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This is an exciting story and could be very interesting on film, especially with camera angles giving the audience confusing views of staircases, railings and elevator doors -- this could be an extremely entertaining film.

             GRETCHEN
             Copies of copies have nothing to do
             with the laws of physics!
             BART
             You donít know that for sure!


Love those lines!

Wonderful ideas in this script, especially that when offered a possible solution to the problem, the workers refuse to even consider it since it might not be sanctioned by management.  Yay!
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DS
Posted: May 29th, 2015, 12:16pm Report to Moderator
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I think the OWC has reached the stage where there really isn't a lot more to add to all of the comments. I find myself pretty damn confused after reading this and I'm somewhat interested whether that was supposed to be the point. Maybe to an extent.

The main thing that confused me was if these people were aware of the stress test or not. It's revealed straight from the title, which would otherwise be giving away the point, unless the characters already knew about it. Did they? Where were they going? What was that memo even about? Some clarity about it would be incredibly useful.

On the upside, I did like the surreal satire of working a corporate desk job, which no one really likes doing -- hence the really aggressive and annoying characters, who REALLY were annoying. Some good lines in here too. I'm confident that I didn't get quite a few "inside jokes", but it looks to be one of the more interesting takes this OWC. Despite, I believe the short needs an overhaul to make what the hell is happening more clear. Decently played, I guess, writer.
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SteveClark
Posted: May 30th, 2015, 5:55am Report to Moderator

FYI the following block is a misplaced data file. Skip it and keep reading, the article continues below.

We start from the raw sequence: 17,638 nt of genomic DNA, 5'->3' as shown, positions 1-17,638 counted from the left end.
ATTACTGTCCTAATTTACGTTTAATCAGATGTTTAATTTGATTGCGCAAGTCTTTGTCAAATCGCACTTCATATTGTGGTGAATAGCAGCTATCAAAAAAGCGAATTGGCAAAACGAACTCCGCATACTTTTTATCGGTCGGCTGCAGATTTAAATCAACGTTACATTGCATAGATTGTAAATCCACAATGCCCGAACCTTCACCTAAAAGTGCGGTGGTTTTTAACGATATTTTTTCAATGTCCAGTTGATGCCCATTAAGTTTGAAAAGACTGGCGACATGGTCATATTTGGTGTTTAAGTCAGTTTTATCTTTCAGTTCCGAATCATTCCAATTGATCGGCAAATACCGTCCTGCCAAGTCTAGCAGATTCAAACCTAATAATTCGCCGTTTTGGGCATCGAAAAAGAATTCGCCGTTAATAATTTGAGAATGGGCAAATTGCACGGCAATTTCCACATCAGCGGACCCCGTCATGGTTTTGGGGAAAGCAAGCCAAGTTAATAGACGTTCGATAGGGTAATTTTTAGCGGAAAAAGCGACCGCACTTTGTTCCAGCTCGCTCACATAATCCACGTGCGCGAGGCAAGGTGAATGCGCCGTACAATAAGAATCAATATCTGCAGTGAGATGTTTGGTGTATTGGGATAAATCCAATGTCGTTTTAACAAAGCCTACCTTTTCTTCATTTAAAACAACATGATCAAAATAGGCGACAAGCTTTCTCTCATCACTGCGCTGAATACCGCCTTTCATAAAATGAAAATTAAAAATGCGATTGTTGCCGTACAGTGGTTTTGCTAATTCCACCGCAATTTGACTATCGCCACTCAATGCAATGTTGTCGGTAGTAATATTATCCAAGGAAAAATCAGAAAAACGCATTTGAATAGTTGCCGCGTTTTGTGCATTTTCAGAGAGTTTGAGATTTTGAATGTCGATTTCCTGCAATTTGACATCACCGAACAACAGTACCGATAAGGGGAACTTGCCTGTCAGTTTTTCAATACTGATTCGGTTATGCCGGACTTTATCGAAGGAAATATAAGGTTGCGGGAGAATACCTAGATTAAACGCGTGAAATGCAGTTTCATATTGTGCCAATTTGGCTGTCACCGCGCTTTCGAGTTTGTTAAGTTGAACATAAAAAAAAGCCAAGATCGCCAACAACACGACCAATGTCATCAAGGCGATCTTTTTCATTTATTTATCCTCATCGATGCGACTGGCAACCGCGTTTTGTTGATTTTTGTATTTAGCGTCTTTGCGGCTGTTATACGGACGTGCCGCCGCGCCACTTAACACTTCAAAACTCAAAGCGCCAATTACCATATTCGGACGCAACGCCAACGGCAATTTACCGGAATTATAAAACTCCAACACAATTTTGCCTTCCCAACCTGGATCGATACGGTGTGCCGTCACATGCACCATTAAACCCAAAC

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Writer,

Not a bad entry. You have a pretty decent handle on dialogue, and an interesting premise. It's just that I wasn't enamoured with your ending. You have 11 pages of buildup, then your reveal. I think you could have another person in charge of the "stress test" enter at the end and give the reveal. It might have made for a more interesting ending with these characters, who I genuinely liked.

The dialogue did go on for too long, it seems. You should check your page count and try to bring it down some, cut out some unnecessaries, trim the dialogue and amp up the tension these people are feeling. You had a solid build up. And what was written on Gretchen's copies made for good tension, but it sucks that we never got to find out what.

Overall, a decent effort for the time allotted.

Steve


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PrussianMosby
Posted: June 5th, 2015, 7:44pm Report to Moderator
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Company Stress Test

Personally, I am always suspicious of a script that needs 100% of the given space.

Honestly, after page two I'd spend my time different. Don't take it personal, I would just switch off the movie because there's nothing moving on.

It is pretty non-visual. You have a lot of I-pages, only dialogue, that shouldn't be.  Maybe there's something inside here, I don't feel it yet.

The character's have no other interactions or mode of expression than talking. What they say, is moving in circles, repetitive. Just a tough challenge this time...



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DarrenJamesSeeley
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The original title I had was The Stroke But I went for a phonetic alias of Bill S Guire (Billy Squier) I wasn't thinking of Bill & Ted at all.  The "company" (which is the same name as the one in another script of mine- The Rite Of The Rat and "Bart" is also mentioned) was notorious for playing mind games with some of the employees to make them more productive and Not To Question Management. Those are the only similarities/connections.